Monday, January 04, 2010

Center for Medicaid Statistician Unaware of Employer Health Insurance Decline

Micah Hartman, economist with the Center for Medicare & Medicaid, referred to private health insurance stagnation since 2004 in a CSPAN program, 2008 Health Care Spending. The presentation looked at national health expenditures in 2007 and 2008. Data showed the lowest rise in 50 years for hospital and physician expenditures. Micah refused to comment on declines in employer sponsored coverage, clear from Census Bureau data over the same time frame.

A 1.1 million decrease in employer coverage in 2008 warranted greater emphasis than a four year stagnation. Other data sources, like insurance company SEC filings, show the carnage continues. I expect a Medicare economist to be able to find his way around a 10-Q.

They could at least look at Census data showing the percent of people covered by employer health insurance:

2002 61.3%
2003 60.4%
2004 59.8%*
2005 59.5%*
2006 59.7%
2007 59.2%
2008 58.5%

*2004 and 2005 data were later revised, dropping over 1 million people from the uninsured rolls.

CMS presented charts showing the health care cost curve bending lower the last few years. This is the stated goal of health reform. I'm puzzled. Why did my health insurance premiums rise over 9% under an already bent curve? One failure of a theory requires its modification.

As for the projected impact of health reform, Micah bailed with a sheepish smile. The gentleman who answered the question talked about the election, well over a year ago.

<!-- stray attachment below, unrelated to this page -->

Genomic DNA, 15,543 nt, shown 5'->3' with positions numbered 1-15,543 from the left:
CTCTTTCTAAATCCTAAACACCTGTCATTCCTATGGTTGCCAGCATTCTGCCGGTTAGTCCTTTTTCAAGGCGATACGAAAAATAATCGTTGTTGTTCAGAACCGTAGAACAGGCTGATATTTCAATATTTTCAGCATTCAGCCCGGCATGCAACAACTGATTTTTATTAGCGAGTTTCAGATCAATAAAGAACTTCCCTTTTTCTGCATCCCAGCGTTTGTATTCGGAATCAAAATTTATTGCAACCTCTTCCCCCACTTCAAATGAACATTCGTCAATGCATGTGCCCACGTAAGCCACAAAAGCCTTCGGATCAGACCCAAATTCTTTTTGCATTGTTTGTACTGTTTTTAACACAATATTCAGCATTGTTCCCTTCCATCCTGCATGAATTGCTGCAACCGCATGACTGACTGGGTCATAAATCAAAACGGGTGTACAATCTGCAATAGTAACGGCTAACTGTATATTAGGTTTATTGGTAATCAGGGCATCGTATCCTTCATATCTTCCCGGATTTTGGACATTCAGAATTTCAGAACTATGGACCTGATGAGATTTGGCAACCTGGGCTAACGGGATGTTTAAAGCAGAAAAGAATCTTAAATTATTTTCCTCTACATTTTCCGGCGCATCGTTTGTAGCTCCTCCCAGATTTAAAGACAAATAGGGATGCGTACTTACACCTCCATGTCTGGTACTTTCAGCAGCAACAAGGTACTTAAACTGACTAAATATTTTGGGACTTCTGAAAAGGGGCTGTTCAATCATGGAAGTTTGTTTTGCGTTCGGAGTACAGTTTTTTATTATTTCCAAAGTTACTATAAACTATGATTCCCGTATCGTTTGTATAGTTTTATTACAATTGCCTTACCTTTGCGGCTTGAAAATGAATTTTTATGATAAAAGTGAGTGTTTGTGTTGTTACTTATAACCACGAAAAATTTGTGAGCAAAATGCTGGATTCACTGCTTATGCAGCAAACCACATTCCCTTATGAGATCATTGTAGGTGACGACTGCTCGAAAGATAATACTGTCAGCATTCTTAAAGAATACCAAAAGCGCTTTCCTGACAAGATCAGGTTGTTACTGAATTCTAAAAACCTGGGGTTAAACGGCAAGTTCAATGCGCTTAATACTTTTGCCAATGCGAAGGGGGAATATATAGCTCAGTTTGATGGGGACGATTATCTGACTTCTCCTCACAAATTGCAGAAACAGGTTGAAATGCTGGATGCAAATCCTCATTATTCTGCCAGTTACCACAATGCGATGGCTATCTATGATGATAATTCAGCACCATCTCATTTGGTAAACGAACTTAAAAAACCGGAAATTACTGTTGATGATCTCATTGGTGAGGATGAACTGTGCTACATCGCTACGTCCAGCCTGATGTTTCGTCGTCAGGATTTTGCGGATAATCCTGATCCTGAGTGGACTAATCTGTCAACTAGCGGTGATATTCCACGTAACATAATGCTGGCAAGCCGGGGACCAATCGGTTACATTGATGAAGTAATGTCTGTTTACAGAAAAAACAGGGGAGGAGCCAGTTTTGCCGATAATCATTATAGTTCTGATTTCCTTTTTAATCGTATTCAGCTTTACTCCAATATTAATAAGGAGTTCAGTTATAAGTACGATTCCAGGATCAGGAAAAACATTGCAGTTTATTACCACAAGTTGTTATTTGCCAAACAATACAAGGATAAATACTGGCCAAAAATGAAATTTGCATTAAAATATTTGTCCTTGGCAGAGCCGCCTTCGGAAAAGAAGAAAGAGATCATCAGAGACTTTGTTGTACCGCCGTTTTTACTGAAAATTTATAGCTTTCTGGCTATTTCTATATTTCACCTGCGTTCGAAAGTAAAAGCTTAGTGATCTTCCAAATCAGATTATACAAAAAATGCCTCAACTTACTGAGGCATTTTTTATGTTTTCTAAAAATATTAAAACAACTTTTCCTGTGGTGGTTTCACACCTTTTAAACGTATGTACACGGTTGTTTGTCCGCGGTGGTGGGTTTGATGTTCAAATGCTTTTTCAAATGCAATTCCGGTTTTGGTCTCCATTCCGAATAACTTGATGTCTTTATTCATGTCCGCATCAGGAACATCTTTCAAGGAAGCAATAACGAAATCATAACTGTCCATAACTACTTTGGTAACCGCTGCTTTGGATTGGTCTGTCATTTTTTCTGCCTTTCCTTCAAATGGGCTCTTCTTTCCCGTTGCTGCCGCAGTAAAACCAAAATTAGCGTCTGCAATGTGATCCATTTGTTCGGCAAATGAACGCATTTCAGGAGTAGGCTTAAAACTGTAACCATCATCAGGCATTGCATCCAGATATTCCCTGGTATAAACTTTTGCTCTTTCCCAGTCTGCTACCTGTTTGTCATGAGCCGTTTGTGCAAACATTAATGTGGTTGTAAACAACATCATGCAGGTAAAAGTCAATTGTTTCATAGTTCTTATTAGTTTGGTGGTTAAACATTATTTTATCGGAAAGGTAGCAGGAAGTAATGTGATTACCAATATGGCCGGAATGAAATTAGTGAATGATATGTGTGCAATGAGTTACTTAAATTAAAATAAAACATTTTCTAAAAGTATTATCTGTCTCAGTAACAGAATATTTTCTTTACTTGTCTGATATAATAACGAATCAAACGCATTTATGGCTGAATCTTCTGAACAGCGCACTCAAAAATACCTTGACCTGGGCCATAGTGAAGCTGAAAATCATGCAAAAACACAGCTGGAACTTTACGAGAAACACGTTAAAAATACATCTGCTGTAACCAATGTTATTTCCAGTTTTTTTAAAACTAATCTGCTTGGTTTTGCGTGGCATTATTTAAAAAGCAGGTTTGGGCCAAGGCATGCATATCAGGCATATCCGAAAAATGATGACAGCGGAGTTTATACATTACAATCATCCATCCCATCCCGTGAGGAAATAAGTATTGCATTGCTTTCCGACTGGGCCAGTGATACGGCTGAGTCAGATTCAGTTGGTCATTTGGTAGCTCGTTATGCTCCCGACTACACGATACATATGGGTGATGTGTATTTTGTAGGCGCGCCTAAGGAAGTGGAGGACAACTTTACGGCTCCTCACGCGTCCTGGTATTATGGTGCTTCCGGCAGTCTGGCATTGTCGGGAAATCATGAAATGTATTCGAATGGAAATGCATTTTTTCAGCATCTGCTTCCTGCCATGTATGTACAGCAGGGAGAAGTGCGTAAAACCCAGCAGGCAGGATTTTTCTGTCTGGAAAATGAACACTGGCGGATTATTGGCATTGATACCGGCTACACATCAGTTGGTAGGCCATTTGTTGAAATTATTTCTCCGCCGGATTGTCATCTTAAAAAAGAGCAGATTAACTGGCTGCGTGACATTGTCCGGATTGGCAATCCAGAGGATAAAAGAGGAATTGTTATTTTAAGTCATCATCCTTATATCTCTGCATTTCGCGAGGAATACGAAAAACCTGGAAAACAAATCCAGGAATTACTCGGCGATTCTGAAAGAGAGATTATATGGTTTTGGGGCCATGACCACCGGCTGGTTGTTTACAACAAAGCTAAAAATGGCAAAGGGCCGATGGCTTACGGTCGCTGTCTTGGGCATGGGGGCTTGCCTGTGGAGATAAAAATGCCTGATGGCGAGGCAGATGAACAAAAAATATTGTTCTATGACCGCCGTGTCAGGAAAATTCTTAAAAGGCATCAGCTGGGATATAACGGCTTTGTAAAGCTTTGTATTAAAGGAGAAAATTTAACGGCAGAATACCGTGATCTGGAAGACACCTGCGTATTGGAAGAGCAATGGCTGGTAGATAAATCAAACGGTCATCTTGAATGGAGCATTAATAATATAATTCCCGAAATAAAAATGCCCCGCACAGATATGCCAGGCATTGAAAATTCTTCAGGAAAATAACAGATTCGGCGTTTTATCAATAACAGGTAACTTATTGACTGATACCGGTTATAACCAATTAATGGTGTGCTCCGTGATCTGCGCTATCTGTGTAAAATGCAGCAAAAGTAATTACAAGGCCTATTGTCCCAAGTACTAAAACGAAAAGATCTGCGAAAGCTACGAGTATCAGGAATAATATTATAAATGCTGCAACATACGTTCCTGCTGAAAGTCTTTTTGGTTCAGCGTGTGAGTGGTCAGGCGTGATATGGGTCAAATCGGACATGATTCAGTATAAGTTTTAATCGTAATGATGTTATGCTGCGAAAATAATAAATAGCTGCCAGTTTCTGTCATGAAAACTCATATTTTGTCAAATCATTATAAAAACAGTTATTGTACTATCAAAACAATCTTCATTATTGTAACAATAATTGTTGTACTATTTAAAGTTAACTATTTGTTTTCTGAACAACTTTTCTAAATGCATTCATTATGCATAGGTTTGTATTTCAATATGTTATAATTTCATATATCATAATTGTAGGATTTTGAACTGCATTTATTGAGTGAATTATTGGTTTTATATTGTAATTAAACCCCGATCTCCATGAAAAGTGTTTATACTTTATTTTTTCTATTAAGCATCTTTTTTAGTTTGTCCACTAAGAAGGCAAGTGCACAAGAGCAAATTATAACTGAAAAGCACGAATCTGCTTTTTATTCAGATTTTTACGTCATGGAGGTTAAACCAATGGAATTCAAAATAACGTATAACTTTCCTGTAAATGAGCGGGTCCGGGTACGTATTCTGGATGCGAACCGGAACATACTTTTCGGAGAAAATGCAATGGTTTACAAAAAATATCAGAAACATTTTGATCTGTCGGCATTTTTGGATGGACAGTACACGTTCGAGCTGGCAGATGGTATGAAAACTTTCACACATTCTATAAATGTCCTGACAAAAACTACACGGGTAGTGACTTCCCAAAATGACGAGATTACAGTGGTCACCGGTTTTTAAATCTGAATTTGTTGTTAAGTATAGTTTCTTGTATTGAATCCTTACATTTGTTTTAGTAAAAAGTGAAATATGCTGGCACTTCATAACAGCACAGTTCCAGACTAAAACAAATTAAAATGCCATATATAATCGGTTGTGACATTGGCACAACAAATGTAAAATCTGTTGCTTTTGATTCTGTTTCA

Not said: Micah's peers in CMS predict a decline of 17 million with employer coverage under Congressional reform plans. That is confirmed by the Congressional Budget Office.

Also not said: A larger shedding from employer rolls is already underway. The number of Americans with employer coverage:

2008 176.3 million
2010 150 million (CBO projections)

A staggering 26.3 million Americans will lose employer sponsored coverage between 2008 and 2010. Another 17 million will lose it between 2014 and 2019. That 43.3 million employer dump is nearly the size of the uninsured, 46.3 million in 2008.

No media asked about these disconcerting facts during the presentation. Seismic shifts are underway and employees sense something is up. The plan is not to bend the cost curve, which is already bending. Health reform is intended to shift the burden of health insurance coverage to the individual. A tapped out Uncle Sam will walk away from its many promises before 2014.

Sleazy, mealy mouthed CMS economists and statisticians are a bad sign. They might as well have read a script. My question is: who wrote it?

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